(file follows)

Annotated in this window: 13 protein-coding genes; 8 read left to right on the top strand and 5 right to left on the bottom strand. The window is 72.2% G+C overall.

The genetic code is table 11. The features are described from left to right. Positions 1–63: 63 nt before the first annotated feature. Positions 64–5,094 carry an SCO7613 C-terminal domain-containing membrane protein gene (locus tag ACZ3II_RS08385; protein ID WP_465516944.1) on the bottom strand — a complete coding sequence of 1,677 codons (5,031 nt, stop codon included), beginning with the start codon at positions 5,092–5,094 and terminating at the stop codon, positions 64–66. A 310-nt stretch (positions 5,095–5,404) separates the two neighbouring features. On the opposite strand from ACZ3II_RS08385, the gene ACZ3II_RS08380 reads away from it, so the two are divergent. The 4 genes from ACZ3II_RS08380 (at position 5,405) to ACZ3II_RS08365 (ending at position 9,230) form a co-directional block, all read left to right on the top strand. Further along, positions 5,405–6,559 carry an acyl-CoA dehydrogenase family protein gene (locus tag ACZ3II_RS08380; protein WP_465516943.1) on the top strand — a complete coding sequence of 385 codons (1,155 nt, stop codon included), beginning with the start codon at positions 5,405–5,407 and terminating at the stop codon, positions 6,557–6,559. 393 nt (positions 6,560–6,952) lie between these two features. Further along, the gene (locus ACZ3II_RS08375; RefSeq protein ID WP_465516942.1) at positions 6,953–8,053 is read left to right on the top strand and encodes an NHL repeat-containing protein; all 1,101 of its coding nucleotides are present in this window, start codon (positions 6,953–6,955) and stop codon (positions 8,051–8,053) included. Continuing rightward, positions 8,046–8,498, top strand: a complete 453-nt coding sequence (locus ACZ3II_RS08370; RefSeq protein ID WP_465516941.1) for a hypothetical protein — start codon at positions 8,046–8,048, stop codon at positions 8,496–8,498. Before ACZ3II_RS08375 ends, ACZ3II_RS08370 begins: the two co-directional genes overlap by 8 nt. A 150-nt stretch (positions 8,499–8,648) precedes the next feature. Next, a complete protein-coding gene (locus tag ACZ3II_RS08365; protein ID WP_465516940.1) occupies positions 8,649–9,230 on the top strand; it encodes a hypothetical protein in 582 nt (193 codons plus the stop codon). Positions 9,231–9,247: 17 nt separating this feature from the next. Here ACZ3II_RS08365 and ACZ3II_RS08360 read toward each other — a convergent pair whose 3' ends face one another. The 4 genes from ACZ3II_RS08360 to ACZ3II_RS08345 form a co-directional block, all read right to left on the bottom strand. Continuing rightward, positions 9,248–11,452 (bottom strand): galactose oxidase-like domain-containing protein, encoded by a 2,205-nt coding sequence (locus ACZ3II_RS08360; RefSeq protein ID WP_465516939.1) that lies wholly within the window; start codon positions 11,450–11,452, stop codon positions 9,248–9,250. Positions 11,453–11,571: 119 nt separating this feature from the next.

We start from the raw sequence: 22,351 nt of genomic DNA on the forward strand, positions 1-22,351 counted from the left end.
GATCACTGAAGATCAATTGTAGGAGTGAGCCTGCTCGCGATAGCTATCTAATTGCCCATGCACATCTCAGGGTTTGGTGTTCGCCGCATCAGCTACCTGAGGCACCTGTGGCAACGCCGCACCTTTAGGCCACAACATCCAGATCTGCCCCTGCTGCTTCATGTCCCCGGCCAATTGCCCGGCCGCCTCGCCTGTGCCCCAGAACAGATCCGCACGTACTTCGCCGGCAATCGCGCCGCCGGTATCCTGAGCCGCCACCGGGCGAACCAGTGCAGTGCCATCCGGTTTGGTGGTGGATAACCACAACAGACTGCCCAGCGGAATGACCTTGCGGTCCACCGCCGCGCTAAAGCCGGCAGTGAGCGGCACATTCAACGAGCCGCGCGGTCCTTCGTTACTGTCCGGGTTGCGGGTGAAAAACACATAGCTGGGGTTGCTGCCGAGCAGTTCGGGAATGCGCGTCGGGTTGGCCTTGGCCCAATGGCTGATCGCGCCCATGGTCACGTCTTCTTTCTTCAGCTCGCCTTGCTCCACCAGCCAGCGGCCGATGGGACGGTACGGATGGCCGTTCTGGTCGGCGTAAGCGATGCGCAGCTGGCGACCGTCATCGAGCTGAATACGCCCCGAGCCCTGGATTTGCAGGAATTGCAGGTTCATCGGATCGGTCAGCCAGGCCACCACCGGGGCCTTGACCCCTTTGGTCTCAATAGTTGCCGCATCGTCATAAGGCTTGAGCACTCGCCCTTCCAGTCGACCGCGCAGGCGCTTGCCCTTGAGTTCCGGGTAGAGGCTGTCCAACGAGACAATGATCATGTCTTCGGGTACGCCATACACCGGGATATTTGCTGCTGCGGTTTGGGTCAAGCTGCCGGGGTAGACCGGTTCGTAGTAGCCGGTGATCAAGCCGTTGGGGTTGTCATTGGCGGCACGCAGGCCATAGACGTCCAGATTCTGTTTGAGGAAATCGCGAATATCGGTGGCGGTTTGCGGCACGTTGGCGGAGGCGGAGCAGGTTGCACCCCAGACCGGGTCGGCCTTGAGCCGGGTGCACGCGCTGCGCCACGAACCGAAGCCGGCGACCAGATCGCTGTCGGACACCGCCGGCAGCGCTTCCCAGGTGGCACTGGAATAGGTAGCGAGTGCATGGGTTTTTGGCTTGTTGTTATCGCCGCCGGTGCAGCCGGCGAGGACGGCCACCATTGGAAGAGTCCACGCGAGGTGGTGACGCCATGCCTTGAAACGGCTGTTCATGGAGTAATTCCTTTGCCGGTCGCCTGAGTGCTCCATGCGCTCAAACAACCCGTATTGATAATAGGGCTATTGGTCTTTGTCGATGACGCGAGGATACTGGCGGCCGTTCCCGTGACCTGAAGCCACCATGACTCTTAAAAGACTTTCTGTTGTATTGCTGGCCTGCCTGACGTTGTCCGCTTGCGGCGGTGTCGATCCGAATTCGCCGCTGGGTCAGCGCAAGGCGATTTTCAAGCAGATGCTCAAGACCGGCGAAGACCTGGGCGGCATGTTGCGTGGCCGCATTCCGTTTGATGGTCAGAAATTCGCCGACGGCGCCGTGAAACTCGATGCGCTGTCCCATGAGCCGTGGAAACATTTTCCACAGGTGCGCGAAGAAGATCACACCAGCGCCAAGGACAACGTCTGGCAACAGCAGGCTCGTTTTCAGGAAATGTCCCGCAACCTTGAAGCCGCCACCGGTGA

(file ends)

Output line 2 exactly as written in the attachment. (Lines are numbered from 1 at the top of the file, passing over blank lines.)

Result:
The genetic code is table 11. The features are described from left to right. Positions 1–63: 63 nt before the first annotated feature. Positions 64–5,094 carry an SCO7613 C-terminal domain-containing membrane protein gene (locus tag ACZ3II_RS08385; protein ID WP_465516944.1) on the bottom strand — a complete coding sequence of 1,677 codons (5,031 nt, stop codon included), beginning with the start codon at positions 5,092–5,094 and terminating at the stop codon, positions 64–66. A 310-nt stretch (positions 5,095–5,404) separates the two neighbouring features. On the opposite strand from ACZ3II_RS08385, the gene ACZ3II_RS08380 reads away from it, so the two are divergent. The 4 genes from ACZ3II_RS08380 (at position 5,405) to ACZ3II_RS08365 (ending at position 9,230) form a co-directional block, all read left to right on the top strand. Further along, positions 5,405–6,559 carry an acyl-CoA dehydrogenase family protein gene (locus tag ACZ3II_RS08380; protein WP_465516943.1) on the top strand — a complete coding sequence of 385 codons (1,155 nt, stop codon included), beginning with the start codon at positions 5,405–5,407 and terminating at the stop codon, positions 6,557–6,559. 393 nt (positions 6,560–6,952) lie between these two features. Further along, the gene (locus ACZ3II_RS08375; RefSeq protein ID WP_465516942.1) at positions 6,953–8,053 is read left to right on the top strand and encodes an NHL repeat-containing protein; all 1,101 of its coding nucleotides are present in this window, start codon (positions 6,953–6,955) and stop codon (positions 8,051–8,053) included. Continuing rightward, positions 8,046–8,498, top strand: a complete 453-nt coding sequence (locus ACZ3II_RS08370; RefSeq protein ID WP_465516941.1) for a hypothetical protein — start codon at positions 8,046–8,048, stop codon at positions 8,496–8,498. Before ACZ3II_RS08375 ends, ACZ3II_RS08370 begins: the two co-directional genes overlap by 8 nt. A 150-nt stretch (positions 8,499–8,648) precedes the next feature. Next, a complete protein-coding gene (locus tag ACZ3II_RS08365; protein ID WP_465516940.1) occupies positions 8,649–9,230 on the top strand; it encodes a hypothetical protein in 582 nt (193 codons plus the stop codon). Positions 9,231–9,247: 17 nt separating this feature from the next. Here ACZ3II_RS08365 and ACZ3II_RS08360 read toward each other — a convergent pair whose 3' ends face one another. The 4 genes from ACZ3II_RS08360 to ACZ3II_RS08345 form a co-directional block, all read right to left on the bottom strand. Continuing rightward, positions 9,248–11,452 (bottom strand): galactose oxidase-like domain-containing protein, encoded by a 2,205-nt coding sequence (locus ACZ3II_RS08360; RefSeq protein ID WP_465516939.1) that lies wholly within the window; start codon positions 11,450–11,452, stop codon positions 9,248–9,250. Positions 11,453–11,571: 119 nt separating this feature from the next.